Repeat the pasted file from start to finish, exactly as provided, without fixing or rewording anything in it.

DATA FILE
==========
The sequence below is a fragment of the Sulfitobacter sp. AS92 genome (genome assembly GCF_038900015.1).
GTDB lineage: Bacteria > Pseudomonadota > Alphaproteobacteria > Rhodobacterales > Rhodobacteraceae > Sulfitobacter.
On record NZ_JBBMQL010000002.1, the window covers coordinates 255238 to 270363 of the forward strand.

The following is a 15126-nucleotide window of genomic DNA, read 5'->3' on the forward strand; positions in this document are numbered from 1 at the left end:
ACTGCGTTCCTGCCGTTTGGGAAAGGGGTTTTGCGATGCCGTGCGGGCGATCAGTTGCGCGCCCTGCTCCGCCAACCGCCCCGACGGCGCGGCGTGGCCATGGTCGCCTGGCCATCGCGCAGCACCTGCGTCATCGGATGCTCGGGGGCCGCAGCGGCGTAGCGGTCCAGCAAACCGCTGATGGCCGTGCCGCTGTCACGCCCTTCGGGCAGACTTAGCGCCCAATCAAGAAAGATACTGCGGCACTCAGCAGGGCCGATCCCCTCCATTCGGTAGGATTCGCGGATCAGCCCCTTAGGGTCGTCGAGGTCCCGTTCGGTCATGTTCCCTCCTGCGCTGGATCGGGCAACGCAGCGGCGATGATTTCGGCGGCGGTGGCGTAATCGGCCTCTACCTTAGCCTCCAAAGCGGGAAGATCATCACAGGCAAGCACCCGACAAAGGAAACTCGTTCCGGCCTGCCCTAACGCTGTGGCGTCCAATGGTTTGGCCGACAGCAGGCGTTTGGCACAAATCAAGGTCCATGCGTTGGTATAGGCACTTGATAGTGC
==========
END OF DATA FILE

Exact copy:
The sequence below is a fragment of the Sulfitobacter sp. AS92 genome (genome assembly GCF_038900015.1).
GTDB lineage: Bacteria > Pseudomonadota > Alphaproteobacteria > Rhodobacterales > Rhodobacteraceae > Sulfitobacter.
On record NZ_JBBMQL010000002.1, the window covers coordinates 255238 to 270363 of the forward strand.

The following is a 15126-nucleotide window of genomic DNA, read 5'->3' on the forward strand; positions in this document are numbered from 1 at the left end:
ACTGCGTTCCTGCCGTTTGGGAAAGGGGTTTTGCGATGCCGTGCGGGCGATCAGTTGCGCGCCCTGCTCCGCCAACCGCCCCGACGGCGCGGCGTGGCCATGGTCGCCTGGCCATCGCGCAGCACCTGCGTCATCGGATGCTCGGGGGCCGCAGCGGCGTAGCGGTCCAGCAAACCGCTGATGGCCGTGCCGCTGTCACGCCCTTCGGGCAGACTTAGCGCCCAATCAAGAAAGATACTGCGGCACTCAGCAGGGCCGATCCCCTCCATTCGGTAGGATTCGCGGATCAGCCCCTTAGGGTCGTCGAGGTCCCGTTCGGTCATGTTCCCTCCTGCGCTGGATCGGGCAACGCAGCGGCGATGATTTCGGCGGCGGTGGCGTAATCGGCCTCTACCTTAGCCTCCAAAGCGGGAAGATCATCACAGGCAAGCACCCGACAAAGGAAACTCGTTCCGGCCTGCCCTAACGCTGTGGCGTCCAATGGTTTGGCCGACAGCAGGCGTTTGGCACAAATCAAGGTCCATGCGTTGGTATAGGCACTTGATAGTGC